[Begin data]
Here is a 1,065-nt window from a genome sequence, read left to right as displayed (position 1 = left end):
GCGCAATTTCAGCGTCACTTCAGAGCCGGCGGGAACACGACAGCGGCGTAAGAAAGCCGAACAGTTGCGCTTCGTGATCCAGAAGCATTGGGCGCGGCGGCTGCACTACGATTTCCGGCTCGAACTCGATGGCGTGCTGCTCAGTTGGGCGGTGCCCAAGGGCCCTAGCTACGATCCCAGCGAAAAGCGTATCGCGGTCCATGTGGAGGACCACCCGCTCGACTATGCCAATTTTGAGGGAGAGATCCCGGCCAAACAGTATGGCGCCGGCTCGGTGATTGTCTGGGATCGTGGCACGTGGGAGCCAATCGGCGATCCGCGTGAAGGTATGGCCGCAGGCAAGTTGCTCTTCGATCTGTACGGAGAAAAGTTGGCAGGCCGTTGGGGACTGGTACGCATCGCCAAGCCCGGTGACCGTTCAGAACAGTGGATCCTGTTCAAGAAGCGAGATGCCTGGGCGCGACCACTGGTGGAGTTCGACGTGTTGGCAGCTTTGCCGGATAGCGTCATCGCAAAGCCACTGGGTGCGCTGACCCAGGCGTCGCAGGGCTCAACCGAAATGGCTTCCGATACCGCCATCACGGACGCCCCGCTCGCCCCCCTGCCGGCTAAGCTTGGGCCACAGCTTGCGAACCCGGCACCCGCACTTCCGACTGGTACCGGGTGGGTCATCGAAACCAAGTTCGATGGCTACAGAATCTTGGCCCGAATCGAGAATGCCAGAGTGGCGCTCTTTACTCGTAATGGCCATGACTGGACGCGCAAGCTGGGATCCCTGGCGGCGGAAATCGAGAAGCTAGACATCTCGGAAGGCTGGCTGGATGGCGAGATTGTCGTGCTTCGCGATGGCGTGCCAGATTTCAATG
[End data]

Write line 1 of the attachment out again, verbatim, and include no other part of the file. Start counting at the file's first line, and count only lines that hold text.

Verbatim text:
Here is a 1,065-nt window from a genome sequence, read left to right as displayed (position 1 = left end):